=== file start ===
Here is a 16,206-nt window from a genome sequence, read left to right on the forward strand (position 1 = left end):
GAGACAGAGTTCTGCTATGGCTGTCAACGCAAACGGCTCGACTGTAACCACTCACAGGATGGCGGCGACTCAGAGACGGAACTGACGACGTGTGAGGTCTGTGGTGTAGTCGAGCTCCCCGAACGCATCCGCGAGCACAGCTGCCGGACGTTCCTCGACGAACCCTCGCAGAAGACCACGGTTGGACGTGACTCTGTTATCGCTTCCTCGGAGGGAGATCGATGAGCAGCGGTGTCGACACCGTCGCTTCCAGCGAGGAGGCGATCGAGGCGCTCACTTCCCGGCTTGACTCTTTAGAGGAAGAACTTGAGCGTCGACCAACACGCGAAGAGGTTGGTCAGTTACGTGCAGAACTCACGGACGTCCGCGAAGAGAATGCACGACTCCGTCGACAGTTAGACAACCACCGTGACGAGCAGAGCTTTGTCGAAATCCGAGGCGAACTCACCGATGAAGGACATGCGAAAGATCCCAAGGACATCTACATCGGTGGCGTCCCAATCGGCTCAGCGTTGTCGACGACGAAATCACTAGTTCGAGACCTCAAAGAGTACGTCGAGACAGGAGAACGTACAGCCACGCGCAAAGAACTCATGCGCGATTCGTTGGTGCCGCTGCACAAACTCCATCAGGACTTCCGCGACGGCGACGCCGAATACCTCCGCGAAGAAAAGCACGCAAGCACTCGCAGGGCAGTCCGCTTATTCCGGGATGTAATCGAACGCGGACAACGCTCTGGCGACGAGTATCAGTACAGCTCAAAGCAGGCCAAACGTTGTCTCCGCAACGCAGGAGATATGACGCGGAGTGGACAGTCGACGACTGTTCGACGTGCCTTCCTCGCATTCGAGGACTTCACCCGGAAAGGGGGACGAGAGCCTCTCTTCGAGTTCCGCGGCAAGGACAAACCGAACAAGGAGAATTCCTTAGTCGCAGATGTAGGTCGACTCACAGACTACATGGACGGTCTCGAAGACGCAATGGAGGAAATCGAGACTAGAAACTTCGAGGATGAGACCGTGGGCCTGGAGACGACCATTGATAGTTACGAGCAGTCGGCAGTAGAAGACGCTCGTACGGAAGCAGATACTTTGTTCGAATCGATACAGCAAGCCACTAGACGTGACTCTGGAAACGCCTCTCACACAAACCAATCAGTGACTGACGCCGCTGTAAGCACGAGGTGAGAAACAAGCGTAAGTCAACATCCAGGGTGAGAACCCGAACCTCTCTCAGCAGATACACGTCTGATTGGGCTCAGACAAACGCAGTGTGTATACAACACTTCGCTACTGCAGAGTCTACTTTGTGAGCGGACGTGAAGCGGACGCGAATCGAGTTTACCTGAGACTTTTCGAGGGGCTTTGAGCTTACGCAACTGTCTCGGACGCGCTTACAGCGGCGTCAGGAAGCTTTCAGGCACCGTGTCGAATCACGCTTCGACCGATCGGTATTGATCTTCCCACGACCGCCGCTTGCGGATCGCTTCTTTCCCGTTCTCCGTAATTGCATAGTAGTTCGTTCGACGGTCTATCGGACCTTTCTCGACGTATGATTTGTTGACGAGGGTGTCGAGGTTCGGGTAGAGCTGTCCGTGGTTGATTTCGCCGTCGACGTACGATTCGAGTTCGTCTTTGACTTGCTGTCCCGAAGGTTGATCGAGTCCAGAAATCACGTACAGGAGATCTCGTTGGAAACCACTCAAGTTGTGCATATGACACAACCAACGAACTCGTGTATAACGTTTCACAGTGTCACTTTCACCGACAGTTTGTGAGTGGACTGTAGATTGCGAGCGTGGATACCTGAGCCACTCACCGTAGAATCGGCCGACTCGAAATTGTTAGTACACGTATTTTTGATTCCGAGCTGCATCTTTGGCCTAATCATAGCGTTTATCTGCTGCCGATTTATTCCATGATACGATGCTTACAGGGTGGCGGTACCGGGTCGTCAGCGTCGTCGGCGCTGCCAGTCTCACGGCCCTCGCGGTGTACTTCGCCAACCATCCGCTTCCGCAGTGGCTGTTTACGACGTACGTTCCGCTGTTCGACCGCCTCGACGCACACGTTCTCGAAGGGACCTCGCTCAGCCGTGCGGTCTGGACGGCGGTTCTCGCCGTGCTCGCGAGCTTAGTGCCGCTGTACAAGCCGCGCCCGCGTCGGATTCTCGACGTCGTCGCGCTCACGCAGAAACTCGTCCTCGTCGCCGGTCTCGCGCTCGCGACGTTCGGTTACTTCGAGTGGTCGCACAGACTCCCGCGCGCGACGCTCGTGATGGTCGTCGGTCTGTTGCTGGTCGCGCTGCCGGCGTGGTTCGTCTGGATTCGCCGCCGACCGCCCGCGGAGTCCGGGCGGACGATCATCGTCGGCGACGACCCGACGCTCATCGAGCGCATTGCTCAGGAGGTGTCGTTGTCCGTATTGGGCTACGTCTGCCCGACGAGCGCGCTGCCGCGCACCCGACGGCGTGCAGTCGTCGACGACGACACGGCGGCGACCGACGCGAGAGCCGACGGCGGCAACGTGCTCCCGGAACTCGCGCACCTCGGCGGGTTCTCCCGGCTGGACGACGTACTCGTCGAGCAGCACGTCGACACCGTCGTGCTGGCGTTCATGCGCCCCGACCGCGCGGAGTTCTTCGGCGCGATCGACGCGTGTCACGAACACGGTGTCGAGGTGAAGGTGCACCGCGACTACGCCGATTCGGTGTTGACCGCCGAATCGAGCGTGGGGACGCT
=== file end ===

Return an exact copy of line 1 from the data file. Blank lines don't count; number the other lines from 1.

Here is a 16,206-nt window from a genome sequence, read left to right on the forward strand (position 1 = left end):